The New Testament word for “guarantee” (Greek arrabon) has a peculiar meaning. I’m not sure what you think of when someone gives you a guarantee, but it is usually a verbal promise of some sort.
In the biblical world, a guarantee would usually be accompanied by a pledge, or a token, portion of the whole of the item promised. In the OT, a pledge was given by Judah (in a really *cough* complicated story in Genesis 38:17-20). Judah provided his seal and staff to Tamar as a promise that he’d send a young goat from his flock after he returned home.
The guarantee was supported by a tangible pledge, an item pointing towards the whole.
This idea is used by Paul in Ephesians 1. In speaking of the Ephesian’s hope for salvation, Paul said,
“When you believed, you were marked in him with a seal, the promised Holy Spirit, who is a deposit guaranteeing our inheritance until the redemption of those who are God’s possession – to the praise of his glory.” (Eph. 1:13-14)
A common anxiety I hear as a pastor is, “How do I know that I belong to God?” Paul’s answer is that the Spirit is given to us in order to point towards God’s renewed world, that we get to both to anticipate later and to participate in today.
I am away from my office desk and without Mounce’s text for this week’s Text Tuesday post. Instead, I am working on sermons for the remainder of our Jonah series this month.
As I work through Jonah 2, I’m struck by the language in Jonah’s prayer. Verse 5 says,
“The engulfing waters threatened me,
the deep surrounded me;
seaweed was wrapped around my head.”
Jonah uses a familiar term “engulfed” (Hebrew: afafuni) to describe his experience after being hurled into the ocean. This word is used by the psalmists to describe drowning, which fits the theme of the first part of Jonah: descent. Jonah goes “down, down, down,” to Joppa, to the bottom of the ship, to the depths of the ocean, and into the depths of the fish.
Perhaps you’ve experienced the panic of being under water longer than you anticipated, how the immediate dread spills over one’s mind when the air runs out. Jonah felt this on a couple of different levels: physical and emotional, I’d expect. He was surrounded; there was no way out.
In that place, he poured his heart out to God in what is, for the most part, a penitent and thoughtful prayer. When we are surrounded, we tend to say the most honest prayers.
On Tuesdays, I scour Mounce’s Complete Expository Dictionary of Old and New Testament words to find some extra insight into the biblical text. Today’s word is “heavy,” or “to be/to make something heavy.”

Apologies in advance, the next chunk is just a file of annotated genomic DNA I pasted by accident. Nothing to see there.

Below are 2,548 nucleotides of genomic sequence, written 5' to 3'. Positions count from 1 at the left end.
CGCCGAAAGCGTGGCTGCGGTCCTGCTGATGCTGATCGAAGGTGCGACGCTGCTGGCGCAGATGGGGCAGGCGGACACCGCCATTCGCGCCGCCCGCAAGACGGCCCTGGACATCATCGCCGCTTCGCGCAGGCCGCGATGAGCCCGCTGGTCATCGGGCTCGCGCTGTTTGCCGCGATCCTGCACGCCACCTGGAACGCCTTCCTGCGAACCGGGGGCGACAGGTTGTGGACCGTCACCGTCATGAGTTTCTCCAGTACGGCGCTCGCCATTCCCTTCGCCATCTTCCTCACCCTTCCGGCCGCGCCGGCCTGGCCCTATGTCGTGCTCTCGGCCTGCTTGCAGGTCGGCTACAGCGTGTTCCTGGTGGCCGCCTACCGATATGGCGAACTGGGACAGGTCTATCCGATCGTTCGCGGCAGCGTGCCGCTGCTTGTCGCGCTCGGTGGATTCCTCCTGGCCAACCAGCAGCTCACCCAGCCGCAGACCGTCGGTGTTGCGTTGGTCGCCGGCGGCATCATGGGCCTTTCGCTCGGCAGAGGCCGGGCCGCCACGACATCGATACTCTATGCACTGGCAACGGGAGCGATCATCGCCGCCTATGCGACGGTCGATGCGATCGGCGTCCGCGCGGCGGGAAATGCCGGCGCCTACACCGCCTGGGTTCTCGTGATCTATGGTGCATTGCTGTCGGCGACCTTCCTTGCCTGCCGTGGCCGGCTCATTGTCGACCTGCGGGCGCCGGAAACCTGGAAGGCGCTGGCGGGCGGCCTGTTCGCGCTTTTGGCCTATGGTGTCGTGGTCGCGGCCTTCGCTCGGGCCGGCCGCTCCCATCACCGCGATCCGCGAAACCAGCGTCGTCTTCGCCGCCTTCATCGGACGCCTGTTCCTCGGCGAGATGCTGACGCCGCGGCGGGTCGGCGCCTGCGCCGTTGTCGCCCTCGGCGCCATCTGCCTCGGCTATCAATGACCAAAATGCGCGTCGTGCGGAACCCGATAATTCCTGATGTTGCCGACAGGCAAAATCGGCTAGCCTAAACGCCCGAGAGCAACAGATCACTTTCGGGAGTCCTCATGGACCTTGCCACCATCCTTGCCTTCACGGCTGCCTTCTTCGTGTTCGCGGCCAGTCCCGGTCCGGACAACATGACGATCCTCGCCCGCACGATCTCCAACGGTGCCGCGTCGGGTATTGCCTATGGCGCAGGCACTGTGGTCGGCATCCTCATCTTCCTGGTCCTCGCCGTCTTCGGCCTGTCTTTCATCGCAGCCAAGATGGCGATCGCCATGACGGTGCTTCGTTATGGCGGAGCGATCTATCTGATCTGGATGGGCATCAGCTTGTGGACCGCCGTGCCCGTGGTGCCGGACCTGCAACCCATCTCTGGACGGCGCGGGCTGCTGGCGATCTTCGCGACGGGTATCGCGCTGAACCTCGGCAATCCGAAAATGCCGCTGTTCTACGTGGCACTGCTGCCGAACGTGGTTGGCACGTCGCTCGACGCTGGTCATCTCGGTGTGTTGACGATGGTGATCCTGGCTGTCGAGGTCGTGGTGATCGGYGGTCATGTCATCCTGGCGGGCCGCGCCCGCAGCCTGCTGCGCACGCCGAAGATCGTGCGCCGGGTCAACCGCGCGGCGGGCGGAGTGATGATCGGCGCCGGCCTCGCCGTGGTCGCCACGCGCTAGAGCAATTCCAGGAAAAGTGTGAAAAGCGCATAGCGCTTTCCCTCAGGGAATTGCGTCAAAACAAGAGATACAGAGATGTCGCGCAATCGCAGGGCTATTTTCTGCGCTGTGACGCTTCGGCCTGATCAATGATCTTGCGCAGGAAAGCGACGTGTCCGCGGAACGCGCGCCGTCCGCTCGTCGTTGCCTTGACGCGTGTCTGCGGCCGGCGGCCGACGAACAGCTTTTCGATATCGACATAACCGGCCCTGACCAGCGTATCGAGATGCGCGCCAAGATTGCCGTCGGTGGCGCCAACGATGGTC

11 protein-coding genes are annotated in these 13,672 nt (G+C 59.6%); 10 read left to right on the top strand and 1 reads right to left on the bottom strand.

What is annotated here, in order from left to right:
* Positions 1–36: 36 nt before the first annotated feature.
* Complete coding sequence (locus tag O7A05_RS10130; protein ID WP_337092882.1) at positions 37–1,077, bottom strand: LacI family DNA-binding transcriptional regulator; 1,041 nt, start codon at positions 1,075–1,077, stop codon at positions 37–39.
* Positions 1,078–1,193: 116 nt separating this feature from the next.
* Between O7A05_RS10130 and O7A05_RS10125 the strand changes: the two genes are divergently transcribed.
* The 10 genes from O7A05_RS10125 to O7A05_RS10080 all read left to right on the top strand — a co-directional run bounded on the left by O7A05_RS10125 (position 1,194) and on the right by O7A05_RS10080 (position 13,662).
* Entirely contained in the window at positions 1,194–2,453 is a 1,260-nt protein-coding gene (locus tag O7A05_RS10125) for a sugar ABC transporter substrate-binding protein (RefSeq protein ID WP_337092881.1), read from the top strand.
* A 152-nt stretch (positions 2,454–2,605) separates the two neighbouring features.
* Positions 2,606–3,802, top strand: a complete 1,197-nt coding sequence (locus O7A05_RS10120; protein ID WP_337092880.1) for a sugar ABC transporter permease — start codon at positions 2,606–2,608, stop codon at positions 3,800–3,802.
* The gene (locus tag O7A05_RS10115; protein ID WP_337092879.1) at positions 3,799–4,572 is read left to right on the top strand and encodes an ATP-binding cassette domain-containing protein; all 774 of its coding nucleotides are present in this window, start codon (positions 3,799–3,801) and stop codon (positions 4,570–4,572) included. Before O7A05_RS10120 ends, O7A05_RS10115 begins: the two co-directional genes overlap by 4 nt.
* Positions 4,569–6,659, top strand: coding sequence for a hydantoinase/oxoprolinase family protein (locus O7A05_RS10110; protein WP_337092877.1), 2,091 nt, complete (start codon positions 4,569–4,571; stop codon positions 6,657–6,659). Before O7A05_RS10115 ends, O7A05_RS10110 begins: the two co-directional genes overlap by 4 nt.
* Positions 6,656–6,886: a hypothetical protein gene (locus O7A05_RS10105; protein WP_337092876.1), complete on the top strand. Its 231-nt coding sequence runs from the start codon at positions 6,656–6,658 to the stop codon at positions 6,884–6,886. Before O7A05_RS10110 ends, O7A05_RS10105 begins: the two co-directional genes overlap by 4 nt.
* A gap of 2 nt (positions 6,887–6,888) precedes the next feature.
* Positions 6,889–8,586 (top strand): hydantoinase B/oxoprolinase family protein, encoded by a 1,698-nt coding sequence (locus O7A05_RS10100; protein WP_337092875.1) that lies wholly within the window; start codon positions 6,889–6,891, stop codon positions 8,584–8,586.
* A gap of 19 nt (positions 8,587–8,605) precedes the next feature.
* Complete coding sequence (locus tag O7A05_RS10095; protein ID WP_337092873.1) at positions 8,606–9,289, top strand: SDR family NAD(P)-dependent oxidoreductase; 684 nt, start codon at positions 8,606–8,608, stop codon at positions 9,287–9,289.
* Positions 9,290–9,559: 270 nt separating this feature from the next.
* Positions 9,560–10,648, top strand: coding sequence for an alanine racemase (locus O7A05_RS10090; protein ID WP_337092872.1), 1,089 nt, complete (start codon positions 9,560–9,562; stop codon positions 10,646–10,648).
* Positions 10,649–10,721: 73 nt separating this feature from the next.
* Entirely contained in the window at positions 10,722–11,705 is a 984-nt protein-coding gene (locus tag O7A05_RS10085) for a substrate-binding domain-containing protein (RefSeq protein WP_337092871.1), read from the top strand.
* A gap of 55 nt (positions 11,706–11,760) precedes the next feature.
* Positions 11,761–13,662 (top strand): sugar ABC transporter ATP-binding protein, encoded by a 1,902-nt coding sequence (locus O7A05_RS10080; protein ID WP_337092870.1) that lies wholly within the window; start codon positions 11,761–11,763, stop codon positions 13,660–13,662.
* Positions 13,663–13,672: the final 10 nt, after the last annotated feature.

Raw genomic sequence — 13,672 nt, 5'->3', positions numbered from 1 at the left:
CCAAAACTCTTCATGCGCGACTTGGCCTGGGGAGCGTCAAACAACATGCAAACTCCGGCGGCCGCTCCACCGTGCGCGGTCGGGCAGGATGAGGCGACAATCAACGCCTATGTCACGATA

In the Hebrew Old Testament text, “heavy” (kabed) means “to honor.” This is an interesting Jewish idiom that we use today. When someone powerful or important speaks we often say, “Her words carry a lot of weight.”
In the Greek New Testament, “to be made heavy” (lype) has a different meaning. It carries the idea of grief or sorrow, a person experiencing a heaviness because of a loss of a loved one. The action of grief exhausts someone and they feel heavy because of it.
The two, distinct meanings in the two languages reminds us that reading the Bible is complex, for the same word “heavy” in English has two different meanings in the text. We get to do the tough work of hearing the ancient voices in order to understand the text.
Each Tuesday, I’ll try to text a word found in the Bible and draw some insight from it through some Hebrew and Greek study, using Mounce’s Complete Expository Dictionary of Old and New Testament Words.
Today’s word: Enemy
Both Old Testament words for enemy: verb (oyeeb) and noun (sar) give an underlying idea of “hate” or “hostility” or “adversary.” It’s worth noting, that Satan is never described by either of these words in the OT. A famous enemy character in the OT is Haman in Esther who was hell-bent on the destruction of the Jews while they were in Persian captivity.
The New Testament Greek word (echthros) carries a similar idea. An enemy is one who opposes you. Mounce makes a theological statement about the use of enemy in the NT, “A child of God may have enemies but is not to be an enemy toward another person.” In contrast, “enemy” is used to describe both Satan and death in the NT.
The biblical idea of enemy is important. It is healthy to acknowledge that there is a category for “enemies” in the life of the believer. The challenging call of Jesus, however, is to not seek their absence from our lives because we are at odds with them. The call of the gospel is to love our enemies, to pray for them, and even to suffer long with them. May God give us the grace to do so.
On Tuesdays, I’ll try to provide a bit of background on a biblical word using William Mounce’s Complete Expository Dictionary of Old and New Testament Words.
Today’s word: woe.
In the Old Testament, “woe” (Hebrew hoy) expresses personal pain and anguish because of the dread of a situation. Woe is also used to express anxiety about future troubles, used by the Writing Prophets in the later parts of the Old Testament. (see Isaiah 5:8, 11, 18, for example)
In the New Testament, “woe” (Greek ouai) is an injection at the beginning of a sentence or phrase to suggest pain. Mounce calls “woe” an “onomatopoeic” word where a sound of the word often reveals its meaning. A well-known use of “woe” in the NT is in Matthew 23 where Jesus gives “Seven woes” against his lived-in opponents.
There are also a few references where “woe” is used figuratively. Paul uses the term “woe” in 1 Cor. 9:16 to describe how he’d feel if he did not preach the gospel.
Woe is not a word that we use much anymore. We’ve probably subbed it out for related terms. I find it comforting that the Bible gives us room to feel raw emotion. It might even be sacred to have such a raw expression.